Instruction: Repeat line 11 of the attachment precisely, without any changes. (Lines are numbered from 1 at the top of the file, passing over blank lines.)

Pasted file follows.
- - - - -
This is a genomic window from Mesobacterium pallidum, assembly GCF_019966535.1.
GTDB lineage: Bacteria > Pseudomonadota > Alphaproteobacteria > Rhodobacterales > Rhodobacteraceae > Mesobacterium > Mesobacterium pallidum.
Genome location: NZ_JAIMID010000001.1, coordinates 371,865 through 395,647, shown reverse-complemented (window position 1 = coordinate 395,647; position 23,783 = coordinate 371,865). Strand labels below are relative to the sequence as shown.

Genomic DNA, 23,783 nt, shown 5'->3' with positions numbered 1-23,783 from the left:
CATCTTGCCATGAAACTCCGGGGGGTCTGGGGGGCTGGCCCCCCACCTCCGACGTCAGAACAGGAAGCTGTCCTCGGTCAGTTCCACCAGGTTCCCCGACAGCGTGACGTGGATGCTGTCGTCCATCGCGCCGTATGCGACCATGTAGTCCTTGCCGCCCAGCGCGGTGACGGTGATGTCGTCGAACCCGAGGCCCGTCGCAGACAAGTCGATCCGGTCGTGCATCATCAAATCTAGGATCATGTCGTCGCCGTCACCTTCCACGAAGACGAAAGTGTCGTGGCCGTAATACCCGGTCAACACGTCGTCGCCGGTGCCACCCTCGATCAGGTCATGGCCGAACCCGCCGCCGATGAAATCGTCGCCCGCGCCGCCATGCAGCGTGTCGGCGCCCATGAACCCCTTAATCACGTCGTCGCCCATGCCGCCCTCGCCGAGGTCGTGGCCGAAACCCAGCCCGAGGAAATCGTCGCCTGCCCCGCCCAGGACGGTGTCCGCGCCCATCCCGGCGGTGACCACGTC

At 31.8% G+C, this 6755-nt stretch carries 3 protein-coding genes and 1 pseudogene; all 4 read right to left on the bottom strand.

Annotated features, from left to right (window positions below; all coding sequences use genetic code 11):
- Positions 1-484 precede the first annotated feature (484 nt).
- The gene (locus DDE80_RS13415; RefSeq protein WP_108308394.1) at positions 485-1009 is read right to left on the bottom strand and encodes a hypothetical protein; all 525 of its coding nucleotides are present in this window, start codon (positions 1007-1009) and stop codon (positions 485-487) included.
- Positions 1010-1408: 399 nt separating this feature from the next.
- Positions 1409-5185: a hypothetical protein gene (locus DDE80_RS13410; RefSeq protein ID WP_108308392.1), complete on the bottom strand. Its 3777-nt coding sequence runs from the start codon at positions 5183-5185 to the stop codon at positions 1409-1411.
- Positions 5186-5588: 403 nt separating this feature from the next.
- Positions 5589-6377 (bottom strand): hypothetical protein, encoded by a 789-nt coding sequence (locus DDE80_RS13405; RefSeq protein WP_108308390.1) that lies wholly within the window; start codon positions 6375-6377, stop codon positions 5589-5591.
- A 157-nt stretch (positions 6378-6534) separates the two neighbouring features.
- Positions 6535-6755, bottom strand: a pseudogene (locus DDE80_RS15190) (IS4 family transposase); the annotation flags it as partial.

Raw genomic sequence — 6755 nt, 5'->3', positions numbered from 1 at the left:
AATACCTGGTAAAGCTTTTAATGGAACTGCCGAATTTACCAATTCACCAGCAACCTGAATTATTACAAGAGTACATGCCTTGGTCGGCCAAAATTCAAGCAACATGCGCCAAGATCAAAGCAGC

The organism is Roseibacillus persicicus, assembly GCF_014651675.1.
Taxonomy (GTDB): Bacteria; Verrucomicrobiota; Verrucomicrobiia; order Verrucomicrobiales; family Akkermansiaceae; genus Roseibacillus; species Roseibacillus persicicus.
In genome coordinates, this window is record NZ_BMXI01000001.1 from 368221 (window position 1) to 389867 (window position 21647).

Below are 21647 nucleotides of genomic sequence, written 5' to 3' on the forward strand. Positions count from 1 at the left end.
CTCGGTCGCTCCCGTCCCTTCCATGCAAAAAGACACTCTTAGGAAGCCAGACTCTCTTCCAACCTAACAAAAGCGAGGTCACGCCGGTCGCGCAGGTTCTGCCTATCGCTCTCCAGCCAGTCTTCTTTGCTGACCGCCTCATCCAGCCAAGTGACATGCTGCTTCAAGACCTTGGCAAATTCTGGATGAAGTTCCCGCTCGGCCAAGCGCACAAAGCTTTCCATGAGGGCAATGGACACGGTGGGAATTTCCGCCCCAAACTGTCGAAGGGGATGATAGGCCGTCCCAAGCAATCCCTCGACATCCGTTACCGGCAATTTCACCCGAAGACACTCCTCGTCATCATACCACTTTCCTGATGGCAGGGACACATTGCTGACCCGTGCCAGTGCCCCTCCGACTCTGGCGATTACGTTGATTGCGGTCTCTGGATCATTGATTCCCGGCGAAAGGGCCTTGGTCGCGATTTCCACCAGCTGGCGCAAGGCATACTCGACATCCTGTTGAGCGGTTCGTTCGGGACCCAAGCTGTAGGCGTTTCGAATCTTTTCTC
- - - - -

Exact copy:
- Positions 1409-5185: a hypothetical protein gene (locus DDE80_RS13410; RefSeq protein ID WP_108308392.1), complete on the bottom strand. Its 3777-nt coding sequence runs from the start codon at positions 5183-5185 to the stop codon at positions 1409-1411.